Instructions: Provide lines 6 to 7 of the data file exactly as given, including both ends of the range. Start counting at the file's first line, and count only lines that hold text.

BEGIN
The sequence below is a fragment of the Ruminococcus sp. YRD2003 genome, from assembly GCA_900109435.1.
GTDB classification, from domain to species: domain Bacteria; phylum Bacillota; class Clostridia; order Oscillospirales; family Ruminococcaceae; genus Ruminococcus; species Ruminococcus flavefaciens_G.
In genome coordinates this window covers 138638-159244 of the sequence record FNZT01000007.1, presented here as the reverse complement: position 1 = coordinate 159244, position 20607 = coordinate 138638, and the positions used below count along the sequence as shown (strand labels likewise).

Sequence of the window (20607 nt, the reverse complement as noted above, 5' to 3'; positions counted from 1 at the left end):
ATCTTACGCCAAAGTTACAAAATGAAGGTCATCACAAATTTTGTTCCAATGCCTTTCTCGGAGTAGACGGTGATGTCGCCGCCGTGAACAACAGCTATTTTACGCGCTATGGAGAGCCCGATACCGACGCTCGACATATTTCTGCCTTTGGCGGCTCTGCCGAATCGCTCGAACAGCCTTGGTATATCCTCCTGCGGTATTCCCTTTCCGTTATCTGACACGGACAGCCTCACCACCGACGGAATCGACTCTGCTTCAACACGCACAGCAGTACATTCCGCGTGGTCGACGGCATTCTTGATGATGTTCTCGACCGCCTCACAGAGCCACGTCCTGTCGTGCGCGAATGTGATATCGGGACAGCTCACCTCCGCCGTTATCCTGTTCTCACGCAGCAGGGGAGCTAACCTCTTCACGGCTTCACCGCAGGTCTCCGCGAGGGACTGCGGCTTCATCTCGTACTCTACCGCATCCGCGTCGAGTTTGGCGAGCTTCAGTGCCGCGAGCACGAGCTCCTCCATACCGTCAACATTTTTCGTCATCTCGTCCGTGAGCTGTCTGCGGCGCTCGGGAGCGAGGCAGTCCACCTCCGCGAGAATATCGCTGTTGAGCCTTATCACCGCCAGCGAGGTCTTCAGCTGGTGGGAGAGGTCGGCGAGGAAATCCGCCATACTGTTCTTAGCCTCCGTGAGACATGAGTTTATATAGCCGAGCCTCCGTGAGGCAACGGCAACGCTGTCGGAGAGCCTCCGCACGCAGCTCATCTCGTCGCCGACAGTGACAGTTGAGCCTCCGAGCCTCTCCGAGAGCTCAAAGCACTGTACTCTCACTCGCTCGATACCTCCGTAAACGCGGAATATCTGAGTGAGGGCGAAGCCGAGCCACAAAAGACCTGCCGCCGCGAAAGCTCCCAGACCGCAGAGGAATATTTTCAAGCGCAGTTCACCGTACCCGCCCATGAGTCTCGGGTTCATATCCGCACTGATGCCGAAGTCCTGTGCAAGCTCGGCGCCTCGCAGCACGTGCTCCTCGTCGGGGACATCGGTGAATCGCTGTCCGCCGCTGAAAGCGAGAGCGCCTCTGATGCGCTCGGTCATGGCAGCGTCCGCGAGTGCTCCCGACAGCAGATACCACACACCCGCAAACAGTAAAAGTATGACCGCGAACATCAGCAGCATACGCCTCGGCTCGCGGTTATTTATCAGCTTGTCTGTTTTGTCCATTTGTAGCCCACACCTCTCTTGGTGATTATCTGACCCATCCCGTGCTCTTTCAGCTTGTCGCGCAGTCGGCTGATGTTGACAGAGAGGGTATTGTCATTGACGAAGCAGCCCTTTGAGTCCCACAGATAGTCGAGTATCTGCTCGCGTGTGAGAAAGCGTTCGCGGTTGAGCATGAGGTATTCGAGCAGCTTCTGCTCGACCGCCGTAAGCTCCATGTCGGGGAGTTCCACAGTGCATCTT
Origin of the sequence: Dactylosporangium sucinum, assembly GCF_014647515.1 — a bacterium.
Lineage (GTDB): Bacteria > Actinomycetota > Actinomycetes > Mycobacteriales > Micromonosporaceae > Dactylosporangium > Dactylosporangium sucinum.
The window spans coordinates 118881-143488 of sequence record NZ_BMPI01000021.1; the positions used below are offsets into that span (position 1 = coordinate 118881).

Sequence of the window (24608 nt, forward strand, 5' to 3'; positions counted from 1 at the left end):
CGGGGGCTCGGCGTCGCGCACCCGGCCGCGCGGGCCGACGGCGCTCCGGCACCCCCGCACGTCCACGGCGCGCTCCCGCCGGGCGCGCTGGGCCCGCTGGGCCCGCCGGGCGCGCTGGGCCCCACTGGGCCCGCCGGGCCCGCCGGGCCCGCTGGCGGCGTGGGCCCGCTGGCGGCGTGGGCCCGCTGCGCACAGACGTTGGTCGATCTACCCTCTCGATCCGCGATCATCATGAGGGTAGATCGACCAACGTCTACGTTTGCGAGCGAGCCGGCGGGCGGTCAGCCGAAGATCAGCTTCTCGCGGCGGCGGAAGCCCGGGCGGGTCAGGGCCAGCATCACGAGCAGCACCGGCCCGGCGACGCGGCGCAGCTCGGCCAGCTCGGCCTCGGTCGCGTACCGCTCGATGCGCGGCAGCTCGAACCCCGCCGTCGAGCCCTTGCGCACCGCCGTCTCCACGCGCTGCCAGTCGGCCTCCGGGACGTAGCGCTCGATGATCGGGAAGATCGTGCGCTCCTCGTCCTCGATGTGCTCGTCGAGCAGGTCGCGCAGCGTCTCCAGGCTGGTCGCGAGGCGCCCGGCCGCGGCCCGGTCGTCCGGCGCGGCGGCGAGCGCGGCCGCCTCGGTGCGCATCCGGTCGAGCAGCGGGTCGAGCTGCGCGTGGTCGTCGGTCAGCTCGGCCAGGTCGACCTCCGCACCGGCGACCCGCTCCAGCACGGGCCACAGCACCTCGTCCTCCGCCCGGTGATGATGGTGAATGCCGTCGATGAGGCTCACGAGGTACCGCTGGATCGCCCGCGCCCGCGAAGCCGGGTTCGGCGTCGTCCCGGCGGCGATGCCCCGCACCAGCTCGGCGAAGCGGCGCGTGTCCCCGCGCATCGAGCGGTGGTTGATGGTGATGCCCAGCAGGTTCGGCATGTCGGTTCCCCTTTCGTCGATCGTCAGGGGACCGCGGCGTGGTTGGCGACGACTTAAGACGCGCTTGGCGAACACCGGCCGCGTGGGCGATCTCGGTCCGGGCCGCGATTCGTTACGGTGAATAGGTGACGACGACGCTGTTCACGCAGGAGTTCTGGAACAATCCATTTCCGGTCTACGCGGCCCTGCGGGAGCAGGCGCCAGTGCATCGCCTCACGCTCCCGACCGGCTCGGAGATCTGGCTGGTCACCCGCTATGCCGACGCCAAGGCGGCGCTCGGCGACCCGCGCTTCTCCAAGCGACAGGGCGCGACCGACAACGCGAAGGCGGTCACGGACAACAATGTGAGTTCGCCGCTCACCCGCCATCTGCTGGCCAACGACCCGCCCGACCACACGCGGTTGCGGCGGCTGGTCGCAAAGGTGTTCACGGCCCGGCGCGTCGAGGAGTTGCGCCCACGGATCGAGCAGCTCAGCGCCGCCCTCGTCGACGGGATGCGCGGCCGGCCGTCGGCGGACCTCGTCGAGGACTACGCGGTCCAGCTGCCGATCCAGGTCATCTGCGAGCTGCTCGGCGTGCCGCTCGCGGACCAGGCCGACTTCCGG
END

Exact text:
Origin of the sequence: Dactylosporangium sucinum, assembly GCF_014647515.1 — a bacterium.
Lineage (GTDB): Bacteria > Actinomycetota > Actinomycetes > Mycobacteriales > Micromonosporaceae > Dactylosporangium > Dactylosporangium sucinum.